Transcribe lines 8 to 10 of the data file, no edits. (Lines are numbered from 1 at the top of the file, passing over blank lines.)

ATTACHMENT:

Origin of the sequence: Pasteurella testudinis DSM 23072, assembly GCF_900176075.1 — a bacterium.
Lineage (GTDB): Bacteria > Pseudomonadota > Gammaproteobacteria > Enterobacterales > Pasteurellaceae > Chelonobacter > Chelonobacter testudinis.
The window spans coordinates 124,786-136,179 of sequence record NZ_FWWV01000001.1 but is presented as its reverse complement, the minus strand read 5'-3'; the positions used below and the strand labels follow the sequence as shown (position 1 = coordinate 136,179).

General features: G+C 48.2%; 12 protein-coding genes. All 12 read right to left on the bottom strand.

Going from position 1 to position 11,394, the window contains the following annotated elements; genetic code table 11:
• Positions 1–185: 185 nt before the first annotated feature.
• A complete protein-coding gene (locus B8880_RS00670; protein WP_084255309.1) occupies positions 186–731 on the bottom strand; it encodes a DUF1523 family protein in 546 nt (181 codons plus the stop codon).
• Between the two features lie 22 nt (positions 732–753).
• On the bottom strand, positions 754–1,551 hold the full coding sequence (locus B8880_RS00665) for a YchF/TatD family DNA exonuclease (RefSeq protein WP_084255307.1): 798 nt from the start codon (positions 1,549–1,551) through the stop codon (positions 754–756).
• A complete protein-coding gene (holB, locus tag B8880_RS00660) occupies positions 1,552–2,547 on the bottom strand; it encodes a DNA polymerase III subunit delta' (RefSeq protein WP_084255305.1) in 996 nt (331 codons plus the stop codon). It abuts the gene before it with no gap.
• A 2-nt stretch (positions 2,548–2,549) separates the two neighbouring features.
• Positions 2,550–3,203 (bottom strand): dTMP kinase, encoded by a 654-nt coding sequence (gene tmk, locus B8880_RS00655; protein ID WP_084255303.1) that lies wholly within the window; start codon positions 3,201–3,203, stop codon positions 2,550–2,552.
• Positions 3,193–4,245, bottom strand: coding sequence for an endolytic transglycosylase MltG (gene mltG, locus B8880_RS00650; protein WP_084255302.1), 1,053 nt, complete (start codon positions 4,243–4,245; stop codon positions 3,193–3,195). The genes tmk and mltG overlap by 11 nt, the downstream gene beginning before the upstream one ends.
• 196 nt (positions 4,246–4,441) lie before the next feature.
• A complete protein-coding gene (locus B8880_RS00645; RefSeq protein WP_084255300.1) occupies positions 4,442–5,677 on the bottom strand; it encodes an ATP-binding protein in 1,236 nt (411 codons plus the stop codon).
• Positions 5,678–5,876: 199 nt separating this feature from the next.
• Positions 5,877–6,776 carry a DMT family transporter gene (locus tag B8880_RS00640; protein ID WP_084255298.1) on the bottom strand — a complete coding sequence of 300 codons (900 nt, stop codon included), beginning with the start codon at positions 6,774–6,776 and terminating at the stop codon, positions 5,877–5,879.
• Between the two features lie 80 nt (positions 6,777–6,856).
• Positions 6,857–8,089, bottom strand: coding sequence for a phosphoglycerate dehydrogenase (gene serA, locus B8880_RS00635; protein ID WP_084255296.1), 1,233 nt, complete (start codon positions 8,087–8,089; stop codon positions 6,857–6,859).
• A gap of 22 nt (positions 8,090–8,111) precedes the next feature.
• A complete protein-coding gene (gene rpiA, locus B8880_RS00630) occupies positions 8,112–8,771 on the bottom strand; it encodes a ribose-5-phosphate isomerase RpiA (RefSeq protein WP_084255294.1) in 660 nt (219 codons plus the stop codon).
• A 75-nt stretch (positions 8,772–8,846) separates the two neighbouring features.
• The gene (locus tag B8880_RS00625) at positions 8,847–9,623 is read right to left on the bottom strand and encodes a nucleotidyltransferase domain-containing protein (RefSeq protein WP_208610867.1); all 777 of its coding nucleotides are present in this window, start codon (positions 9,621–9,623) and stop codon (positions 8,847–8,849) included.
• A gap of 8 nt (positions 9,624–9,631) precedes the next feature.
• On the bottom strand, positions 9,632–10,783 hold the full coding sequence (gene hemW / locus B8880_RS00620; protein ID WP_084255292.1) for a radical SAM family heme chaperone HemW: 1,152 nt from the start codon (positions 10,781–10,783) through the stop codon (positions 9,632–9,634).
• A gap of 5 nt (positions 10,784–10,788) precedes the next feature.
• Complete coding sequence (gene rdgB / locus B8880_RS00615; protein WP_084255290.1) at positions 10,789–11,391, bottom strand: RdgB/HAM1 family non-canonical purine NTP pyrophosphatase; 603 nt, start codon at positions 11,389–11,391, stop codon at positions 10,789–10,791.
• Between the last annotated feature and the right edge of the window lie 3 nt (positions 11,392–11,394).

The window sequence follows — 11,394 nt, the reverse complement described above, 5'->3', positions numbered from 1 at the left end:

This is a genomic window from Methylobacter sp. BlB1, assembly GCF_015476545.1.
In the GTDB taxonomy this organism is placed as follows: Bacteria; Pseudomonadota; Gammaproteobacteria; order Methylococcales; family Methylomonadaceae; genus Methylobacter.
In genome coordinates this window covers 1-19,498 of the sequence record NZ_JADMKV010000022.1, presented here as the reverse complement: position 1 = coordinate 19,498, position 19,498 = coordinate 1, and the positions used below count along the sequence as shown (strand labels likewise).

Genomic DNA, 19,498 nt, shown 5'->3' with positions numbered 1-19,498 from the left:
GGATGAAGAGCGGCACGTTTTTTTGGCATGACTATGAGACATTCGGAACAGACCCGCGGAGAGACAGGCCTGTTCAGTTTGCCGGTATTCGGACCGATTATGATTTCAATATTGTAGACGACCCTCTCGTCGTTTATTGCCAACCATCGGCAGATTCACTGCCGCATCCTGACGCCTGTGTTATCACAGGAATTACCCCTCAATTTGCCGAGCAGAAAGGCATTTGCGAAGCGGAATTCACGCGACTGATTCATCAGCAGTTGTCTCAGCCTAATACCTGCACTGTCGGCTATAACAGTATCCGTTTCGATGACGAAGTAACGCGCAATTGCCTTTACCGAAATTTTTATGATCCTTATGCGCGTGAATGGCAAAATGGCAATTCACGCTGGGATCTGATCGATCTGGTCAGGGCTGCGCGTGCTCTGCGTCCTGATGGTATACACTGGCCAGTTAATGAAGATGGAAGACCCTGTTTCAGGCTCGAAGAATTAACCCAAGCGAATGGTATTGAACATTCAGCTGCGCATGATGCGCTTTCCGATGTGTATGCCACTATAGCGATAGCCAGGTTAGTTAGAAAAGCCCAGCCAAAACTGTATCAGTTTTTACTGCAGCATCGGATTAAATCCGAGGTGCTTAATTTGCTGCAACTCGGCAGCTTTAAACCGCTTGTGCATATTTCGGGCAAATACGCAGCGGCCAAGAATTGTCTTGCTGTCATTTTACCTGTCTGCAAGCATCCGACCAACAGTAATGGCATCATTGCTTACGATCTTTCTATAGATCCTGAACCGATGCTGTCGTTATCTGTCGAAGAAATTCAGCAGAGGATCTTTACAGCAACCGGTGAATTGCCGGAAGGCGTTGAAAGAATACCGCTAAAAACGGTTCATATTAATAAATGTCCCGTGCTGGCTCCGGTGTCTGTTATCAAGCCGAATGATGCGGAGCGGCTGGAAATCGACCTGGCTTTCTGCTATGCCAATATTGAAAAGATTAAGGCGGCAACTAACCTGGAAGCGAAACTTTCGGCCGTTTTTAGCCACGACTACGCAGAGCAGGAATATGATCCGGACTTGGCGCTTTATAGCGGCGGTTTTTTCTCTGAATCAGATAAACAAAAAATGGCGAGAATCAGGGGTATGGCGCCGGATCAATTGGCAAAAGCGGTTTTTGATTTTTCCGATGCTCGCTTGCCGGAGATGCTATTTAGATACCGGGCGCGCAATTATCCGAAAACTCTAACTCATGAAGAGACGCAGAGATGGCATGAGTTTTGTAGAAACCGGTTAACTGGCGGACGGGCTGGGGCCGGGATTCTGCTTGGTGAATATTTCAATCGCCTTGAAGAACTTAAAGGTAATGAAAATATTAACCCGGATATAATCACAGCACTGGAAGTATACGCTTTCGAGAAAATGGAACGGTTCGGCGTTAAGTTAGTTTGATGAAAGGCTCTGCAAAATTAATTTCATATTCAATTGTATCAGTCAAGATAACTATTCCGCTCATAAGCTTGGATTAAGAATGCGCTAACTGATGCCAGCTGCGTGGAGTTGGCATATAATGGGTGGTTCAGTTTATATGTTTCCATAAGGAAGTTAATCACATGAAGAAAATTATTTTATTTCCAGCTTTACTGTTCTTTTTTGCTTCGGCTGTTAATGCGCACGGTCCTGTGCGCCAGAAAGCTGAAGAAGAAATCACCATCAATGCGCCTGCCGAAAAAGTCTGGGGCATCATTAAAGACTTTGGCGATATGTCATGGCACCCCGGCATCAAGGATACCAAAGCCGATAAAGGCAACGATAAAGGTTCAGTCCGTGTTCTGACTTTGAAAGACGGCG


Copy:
• Between the two features lie 22 nt (positions 732–753).
• On the bottom strand, positions 754–1,551 hold the full coding sequence (locus B8880_RS00665) for a YchF/TatD family DNA exonuclease (RefSeq protein WP_084255307.1): 798 nt from the start codon (positions 1,549–1,551) through the stop codon (positions 754–756).
• A complete protein-coding gene (holB, locus tag B8880_RS00660) occupies positions 1,552–2,547 on the bottom strand; it encodes a DNA polymerase III subunit delta' (RefSeq protein WP_084255305.1) in 996 nt (331 codons plus the stop codon). It abuts the gene before it with no gap.